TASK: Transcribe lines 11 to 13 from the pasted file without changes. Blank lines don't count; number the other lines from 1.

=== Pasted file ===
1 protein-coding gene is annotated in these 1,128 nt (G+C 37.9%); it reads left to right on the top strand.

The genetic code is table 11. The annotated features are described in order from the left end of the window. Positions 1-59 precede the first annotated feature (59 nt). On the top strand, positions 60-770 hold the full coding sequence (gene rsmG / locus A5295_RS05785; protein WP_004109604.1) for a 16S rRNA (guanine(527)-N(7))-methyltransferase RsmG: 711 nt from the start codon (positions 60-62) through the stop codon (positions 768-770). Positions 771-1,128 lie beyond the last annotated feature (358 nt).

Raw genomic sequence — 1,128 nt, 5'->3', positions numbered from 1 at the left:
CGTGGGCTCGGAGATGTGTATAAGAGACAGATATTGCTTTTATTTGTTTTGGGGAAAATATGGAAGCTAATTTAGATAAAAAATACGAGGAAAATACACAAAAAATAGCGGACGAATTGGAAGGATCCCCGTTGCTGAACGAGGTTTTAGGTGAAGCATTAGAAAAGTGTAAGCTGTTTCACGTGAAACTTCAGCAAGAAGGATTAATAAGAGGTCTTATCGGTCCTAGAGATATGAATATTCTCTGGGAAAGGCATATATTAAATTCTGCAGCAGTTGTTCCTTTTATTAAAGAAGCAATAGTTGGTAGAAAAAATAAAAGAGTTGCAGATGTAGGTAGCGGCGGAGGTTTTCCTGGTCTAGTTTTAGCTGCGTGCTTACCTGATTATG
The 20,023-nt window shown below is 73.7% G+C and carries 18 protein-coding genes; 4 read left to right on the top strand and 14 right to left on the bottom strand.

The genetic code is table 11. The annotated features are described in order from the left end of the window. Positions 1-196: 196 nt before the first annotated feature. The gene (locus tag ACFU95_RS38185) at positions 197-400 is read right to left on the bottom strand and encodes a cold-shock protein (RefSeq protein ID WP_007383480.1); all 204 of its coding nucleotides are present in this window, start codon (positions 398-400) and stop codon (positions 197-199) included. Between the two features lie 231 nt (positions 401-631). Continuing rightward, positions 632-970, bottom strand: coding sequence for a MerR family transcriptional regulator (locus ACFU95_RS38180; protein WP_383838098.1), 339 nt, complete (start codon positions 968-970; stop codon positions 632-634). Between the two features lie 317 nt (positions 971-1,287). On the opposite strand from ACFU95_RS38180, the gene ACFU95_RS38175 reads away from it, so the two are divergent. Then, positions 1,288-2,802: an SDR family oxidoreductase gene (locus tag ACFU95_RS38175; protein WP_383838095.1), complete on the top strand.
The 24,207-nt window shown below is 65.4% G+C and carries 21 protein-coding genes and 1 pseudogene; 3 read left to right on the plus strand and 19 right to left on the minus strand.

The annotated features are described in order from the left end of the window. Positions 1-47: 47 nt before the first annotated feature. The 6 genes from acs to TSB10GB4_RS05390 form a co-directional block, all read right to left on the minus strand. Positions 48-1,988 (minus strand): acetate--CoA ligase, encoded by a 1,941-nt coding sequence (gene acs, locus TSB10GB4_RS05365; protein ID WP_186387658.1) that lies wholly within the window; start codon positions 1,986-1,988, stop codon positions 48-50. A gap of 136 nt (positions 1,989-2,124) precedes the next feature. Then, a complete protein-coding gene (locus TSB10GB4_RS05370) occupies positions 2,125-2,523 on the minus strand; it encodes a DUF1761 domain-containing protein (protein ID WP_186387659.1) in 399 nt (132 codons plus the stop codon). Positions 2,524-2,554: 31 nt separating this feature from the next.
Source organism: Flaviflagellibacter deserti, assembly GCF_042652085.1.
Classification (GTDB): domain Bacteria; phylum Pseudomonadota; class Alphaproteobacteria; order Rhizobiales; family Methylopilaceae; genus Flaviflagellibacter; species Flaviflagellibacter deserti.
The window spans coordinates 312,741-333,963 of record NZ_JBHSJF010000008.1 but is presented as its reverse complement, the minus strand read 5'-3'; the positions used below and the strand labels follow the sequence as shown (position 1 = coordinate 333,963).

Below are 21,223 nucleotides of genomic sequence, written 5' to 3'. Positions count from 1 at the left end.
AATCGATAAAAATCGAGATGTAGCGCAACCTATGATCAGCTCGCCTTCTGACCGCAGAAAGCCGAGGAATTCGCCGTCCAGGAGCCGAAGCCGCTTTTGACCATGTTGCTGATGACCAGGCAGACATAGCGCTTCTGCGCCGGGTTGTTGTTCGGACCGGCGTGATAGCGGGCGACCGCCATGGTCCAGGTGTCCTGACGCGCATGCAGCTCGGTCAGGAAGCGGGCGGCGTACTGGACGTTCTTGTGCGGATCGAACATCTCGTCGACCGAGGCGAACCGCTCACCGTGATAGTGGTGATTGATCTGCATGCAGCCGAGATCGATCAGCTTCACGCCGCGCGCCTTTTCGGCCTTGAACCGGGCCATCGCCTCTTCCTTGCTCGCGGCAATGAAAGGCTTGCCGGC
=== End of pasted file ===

The window spans coordinates 312,741-333,963 of record NZ_JBHSJF010000008.1 but is presented as its reverse complement, the minus strand read 5'-3'; the positions used below and the strand labels follow the sequence as shown (position 1 = coordinate 333,963).

Below are 21,223 nucleotides of genomic sequence, written 5' to 3'. Positions count from 1 at the left end.
AATCGATAAAAATCGAGATGTAGCGCAACCTATGATCAGCTCGCCTTCTGACCGCAGAAAGCCGAGGAATTCGCCGTCCAGGAGCCGAAGCCGCTTTTGACCATGTTGCTGATGACCAGGCAGACATAGCGCTTCTGCGCCGGGTTGTTGTTCGGACCGGCGTGATAGCGGGCGACCGCCATGGTCCAGGTGTCCTGACGCGCATGCAGCTCGGTCAGGAAGCGGGCGGCGTACTGGACGTTCTTGTGCGGATCGAACATCTCGTCGACCGAGGCGAACCGCTCACCGTGATAGTGGTGATTGATCTGCATGCAGCCGAGATCGATCAGCTTCACGCCGCGCGCCTTTTCGGCCTTGAACCGGGCCATCGCCTCTTCCTTGCTCGCGGCAATGAAAGGCTTGCCGGC